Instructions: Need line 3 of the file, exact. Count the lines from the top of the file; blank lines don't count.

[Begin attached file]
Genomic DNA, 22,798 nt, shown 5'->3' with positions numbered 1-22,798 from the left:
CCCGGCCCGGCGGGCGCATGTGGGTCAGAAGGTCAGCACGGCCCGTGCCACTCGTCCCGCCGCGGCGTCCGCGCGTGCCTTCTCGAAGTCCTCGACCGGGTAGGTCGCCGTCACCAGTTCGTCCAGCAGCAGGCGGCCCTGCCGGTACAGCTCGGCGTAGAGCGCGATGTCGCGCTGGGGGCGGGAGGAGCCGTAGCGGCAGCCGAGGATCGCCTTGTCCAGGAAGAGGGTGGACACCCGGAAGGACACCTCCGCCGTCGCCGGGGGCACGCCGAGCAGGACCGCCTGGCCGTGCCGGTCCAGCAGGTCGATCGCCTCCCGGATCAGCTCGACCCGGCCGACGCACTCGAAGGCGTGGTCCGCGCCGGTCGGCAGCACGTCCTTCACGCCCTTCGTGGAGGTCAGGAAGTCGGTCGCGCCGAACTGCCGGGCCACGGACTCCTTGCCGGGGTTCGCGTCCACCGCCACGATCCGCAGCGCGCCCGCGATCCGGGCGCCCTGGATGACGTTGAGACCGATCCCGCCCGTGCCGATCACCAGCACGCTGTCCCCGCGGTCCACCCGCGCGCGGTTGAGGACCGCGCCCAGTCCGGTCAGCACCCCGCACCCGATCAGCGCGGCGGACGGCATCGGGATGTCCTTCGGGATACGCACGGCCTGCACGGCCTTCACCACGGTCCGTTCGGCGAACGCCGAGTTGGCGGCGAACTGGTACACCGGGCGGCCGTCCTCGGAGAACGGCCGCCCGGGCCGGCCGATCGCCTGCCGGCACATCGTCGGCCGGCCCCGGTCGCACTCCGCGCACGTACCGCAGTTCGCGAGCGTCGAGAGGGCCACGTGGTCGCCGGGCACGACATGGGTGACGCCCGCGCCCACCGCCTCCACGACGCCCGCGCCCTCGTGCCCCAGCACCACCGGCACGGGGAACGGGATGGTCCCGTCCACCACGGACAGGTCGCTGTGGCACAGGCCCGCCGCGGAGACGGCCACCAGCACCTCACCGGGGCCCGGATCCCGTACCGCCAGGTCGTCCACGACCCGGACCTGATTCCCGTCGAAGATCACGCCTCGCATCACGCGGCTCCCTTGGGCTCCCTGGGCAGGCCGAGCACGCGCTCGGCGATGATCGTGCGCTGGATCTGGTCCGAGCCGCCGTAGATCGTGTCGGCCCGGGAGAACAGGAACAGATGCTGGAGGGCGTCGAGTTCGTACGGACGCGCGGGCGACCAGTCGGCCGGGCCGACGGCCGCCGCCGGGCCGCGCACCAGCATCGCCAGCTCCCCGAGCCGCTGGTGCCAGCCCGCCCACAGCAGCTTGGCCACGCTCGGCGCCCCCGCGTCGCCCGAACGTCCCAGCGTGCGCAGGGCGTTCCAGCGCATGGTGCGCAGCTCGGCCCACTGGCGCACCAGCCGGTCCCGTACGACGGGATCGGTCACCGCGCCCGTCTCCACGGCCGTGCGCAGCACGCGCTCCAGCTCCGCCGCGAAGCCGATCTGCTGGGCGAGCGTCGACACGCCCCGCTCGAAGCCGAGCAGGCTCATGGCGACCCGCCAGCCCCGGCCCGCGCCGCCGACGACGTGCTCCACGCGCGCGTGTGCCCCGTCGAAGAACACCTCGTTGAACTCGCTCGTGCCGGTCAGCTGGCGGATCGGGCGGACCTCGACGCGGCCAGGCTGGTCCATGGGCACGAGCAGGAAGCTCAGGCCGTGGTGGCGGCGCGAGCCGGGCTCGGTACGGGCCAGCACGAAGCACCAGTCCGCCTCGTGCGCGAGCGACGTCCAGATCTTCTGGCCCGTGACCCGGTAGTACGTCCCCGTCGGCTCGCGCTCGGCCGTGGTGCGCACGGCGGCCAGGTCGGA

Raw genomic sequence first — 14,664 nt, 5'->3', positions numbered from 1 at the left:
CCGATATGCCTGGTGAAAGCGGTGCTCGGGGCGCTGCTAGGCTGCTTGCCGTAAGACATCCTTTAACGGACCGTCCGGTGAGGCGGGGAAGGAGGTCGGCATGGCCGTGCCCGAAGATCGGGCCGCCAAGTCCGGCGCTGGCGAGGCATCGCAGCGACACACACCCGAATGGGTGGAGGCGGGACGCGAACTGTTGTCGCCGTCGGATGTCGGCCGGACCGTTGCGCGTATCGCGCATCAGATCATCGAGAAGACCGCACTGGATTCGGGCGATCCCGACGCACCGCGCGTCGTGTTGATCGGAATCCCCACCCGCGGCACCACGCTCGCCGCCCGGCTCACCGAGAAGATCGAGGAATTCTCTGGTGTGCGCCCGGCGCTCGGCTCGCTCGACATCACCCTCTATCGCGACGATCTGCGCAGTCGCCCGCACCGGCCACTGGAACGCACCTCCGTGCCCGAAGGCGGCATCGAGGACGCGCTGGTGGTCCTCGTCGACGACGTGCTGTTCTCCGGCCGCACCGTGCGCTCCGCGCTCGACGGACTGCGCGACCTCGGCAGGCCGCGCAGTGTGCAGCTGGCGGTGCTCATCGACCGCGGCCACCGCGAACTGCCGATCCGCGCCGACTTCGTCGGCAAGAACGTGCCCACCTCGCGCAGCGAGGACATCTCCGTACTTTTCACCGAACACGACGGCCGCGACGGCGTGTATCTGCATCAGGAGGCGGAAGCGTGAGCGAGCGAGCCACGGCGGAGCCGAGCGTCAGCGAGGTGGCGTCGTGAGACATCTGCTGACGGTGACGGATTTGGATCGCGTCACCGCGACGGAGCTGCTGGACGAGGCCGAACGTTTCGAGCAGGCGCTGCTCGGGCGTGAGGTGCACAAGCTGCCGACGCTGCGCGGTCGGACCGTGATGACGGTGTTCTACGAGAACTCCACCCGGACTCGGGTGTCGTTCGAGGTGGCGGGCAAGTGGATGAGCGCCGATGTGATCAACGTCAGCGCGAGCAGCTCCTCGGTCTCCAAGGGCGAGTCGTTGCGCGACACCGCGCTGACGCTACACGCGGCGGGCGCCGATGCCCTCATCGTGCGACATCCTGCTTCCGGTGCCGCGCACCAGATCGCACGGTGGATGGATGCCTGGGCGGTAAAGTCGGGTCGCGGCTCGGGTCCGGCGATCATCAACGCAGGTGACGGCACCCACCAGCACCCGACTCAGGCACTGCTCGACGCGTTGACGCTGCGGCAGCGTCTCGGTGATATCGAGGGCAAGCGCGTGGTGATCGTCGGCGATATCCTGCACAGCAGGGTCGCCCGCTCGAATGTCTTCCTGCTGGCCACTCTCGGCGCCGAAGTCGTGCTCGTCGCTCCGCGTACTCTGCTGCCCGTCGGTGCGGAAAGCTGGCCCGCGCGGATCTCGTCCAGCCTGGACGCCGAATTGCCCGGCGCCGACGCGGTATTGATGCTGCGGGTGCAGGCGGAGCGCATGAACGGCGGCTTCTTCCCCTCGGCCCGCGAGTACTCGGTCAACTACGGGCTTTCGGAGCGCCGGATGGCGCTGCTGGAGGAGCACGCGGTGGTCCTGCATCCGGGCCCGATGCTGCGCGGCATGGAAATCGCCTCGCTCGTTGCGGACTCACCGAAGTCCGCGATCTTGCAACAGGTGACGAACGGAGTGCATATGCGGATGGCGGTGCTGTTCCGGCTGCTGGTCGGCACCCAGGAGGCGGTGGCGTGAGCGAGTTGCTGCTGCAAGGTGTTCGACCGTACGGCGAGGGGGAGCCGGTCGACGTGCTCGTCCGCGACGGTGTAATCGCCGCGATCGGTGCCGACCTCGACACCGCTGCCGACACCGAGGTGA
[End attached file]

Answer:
Raw genomic sequence first — 14,664 nt, 5'->3', positions numbered from 1 at the left: